Children and Young People’s Justice Service rated ‘Good’ in inspection
A service working with children and young people in Leicester who have offended has been given a positive rating in its latest inspection.
HM Inspectorate of Probation has carried out an inspection of Leicester City Children and Young People’s Justice Service, examining 12 aspects of its work across areas including its organisational delivery of services, and both its in-court and out-of-court work.
The service, which brings together representatives from the local authority, police, probation service and NHS to help youngsters, was awarded an overall rating of ‘Good’, with some areas of outstanding practice also identified in the service.
Areas of outstanding practice centred on partnership working arrangements, including using specialist workers to help children understand the impact of adverse life experiences, and also the education, training and employment provision offered both to school-age and post-school-age children and young people.
Two mental health specialists have also been brought in to work with and support children who had had traumatic experiences and who potentially have undiagnosed mental health conditions.
Inspectors also found good practice in the service’s education, training and employment provision.
The standard of work with children sentenced by the courts was of good quality overall. The assessment and planning of cases both received ‘Outstanding’ ratings and the delivery of activity with children and young people was rated ‘Good’.
However, inspectors felt improvements were needed in the way cases were reviewed, and wanted to see staff having more updated plans to reflect clients’ changing circumstances.
Inspectors also wanted the service’s day-to-day work to reflect more closely the management’s strategic priorities, and called for better attendance at the service’s management board, and to ensure all members understood their precise roles and responsibilities.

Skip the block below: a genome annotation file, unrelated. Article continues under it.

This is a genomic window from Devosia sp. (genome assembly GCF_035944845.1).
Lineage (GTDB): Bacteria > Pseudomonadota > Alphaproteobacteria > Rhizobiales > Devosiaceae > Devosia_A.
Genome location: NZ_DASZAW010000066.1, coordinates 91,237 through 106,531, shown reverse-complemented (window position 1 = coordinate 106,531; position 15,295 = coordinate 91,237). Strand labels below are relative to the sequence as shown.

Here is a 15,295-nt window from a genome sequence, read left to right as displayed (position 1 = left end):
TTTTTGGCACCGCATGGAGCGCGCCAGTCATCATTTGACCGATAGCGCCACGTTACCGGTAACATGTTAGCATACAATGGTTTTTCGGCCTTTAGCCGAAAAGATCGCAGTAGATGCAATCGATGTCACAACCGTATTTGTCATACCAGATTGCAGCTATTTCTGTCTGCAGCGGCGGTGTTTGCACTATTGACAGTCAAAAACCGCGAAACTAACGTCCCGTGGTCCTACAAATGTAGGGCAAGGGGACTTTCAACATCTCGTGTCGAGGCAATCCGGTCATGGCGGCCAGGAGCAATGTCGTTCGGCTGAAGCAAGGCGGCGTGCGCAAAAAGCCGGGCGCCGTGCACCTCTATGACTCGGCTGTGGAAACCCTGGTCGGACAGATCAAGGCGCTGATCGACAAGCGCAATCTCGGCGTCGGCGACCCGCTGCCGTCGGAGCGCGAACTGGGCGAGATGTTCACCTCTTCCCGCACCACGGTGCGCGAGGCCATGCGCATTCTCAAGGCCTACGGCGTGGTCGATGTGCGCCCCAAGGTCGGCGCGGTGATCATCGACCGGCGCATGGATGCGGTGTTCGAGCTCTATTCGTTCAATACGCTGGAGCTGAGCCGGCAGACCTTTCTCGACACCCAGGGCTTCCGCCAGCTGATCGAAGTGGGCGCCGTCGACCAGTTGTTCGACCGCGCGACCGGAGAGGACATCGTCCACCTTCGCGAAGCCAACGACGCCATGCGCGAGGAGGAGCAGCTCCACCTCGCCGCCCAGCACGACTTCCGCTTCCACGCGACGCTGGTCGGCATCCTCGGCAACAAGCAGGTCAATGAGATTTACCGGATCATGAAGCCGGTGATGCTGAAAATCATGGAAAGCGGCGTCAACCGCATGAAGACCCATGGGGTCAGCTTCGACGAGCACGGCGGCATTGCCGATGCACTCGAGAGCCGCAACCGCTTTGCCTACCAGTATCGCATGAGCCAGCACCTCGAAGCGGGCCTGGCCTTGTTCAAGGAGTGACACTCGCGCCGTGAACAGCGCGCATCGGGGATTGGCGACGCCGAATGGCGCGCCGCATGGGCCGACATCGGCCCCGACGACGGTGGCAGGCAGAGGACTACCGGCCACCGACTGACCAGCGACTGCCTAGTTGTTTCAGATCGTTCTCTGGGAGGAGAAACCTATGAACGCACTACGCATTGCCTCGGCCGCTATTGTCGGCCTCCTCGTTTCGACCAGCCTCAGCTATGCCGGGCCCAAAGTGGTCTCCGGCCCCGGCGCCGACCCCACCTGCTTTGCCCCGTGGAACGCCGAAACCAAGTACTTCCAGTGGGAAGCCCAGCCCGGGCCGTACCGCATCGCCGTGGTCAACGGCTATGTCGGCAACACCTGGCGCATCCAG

Leicester deputy city mayor for social care, Cllr Sarah Russell, said: “Overall we are pleased with the rating given to the service, which highlighted both some of the areas in which it excels, and the aspects in which we could do better.
“The inspectors recognised that the service had performed well despite some recent significant changes brought about by an organisational restructure, necessary to ensure the most needed services could continue in the face of ongoing funding cuts.
“We will certainly be looking at how best to implement the improvements they have suggested, to ensure the service continues to provide a high-quality level of support to young people in the youth offending system.”
In all, the inspection made the following ratings:
Partnerships and services were rated as outstanding, along with court disposal assessments and court disposal planning.
The way court disposals were implemented and reviewed was considered as good, as were the whole range of services covering out of court disposals, including assessment, planning, implementation and delivery, and joint working methods.
Improvement was required in three areas – governance and leadership, information and facilities, and reviewing of court disposals.
Chief Inspector of Probation, Justin Russell, said: “At the time of the inspection, the service had been through a major restructure and cost-cutting exercise.
“Although this had clearly affected staff morale, they had done well to keep service delivery going at a difficult time and had felt well supported by their managers through this process.”
Mr Russell also said children with special educational needs and disabilities had good access to education through the service, and also identified the excellent support and motivation young people received in terms of training and employment.
He added: “Following the restructure, the service now sits in the council’s Early Help and Prevention Team. Despite the recent financial cuts, the council’s vision is to expand its work to prevent young people getting involved in crime.
“We welcome the ambition to help children and young people move away from crime, but senior leaders need to ensure they have the resources in place to meet demand.
“Following the inspection, we have made a series of recommendations that will help the service to put further improvements in place that will benefit children and young people, their families and the wider community across Leicester.”
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